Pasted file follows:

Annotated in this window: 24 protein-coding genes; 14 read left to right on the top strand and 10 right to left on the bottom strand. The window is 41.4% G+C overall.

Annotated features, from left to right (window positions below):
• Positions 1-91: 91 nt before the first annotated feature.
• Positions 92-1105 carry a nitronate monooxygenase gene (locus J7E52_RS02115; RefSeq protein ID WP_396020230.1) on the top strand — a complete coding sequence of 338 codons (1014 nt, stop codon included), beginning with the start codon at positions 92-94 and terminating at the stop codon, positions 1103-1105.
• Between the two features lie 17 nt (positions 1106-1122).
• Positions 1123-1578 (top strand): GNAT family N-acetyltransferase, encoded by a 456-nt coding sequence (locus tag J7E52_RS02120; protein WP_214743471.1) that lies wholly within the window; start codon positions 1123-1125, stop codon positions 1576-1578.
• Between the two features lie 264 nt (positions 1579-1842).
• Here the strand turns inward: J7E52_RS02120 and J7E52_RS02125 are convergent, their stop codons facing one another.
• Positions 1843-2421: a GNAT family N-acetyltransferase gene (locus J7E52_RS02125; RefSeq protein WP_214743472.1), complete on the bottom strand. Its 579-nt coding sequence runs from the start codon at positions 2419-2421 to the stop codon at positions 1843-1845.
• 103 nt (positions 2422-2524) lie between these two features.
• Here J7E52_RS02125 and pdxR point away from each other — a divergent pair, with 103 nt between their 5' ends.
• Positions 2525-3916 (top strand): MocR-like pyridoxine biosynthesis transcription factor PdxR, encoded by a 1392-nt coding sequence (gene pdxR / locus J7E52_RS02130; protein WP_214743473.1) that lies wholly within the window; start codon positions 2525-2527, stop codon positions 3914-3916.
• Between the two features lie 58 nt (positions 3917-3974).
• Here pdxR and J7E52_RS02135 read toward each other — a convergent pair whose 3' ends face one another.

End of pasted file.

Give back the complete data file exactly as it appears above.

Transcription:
Annotated in this window: 24 protein-coding genes; 14 read left to right on the top strand and 10 right to left on the bottom strand. The window is 41.4% G+C overall.

Annotated features, from left to right (window positions below):
• Positions 1-91: 91 nt before the first annotated feature.
• Positions 92-1105 carry a nitronate monooxygenase gene (locus J7E52_RS02115; RefSeq protein ID WP_396020230.1) on the top strand — a complete coding sequence of 338 codons (1014 nt, stop codon included), beginning with the start codon at positions 92-94 and terminating at the stop codon, positions 1103-1105.
• Between the two features lie 17 nt (positions 1106-1122).
• Positions 1123-1578 (top strand): GNAT family N-acetyltransferase, encoded by a 456-nt coding sequence (locus tag J7E52_RS02120; protein WP_214743471.1) that lies wholly within the window; start codon positions 1123-1125, stop codon positions 1576-1578.
• Between the two features lie 264 nt (positions 1579-1842).
• Here the strand turns inward: J7E52_RS02120 and J7E52_RS02125 are convergent, their stop codons facing one another.
• Positions 1843-2421: a GNAT family N-acetyltransferase gene (locus J7E52_RS02125; RefSeq protein WP_214743472.1), complete on the bottom strand. Its 579-nt coding sequence runs from the start codon at positions 2419-2421 to the stop codon at positions 1843-1845.
• 103 nt (positions 2422-2524) lie between these two features.
• Here J7E52_RS02125 and pdxR point away from each other — a divergent pair, with 103 nt between their 5' ends.
• Positions 2525-3916 (top strand): MocR-like pyridoxine biosynthesis transcription factor PdxR, encoded by a 1392-nt coding sequence (gene pdxR / locus J7E52_RS02130; protein WP_214743473.1) that lies wholly within the window; start codon positions 2525-2527, stop codon positions 3914-3916.
• Between the two features lie 58 nt (positions 3917-3974).
• Here pdxR and J7E52_RS02135 read toward each other — a convergent pair whose 3' ends face one another.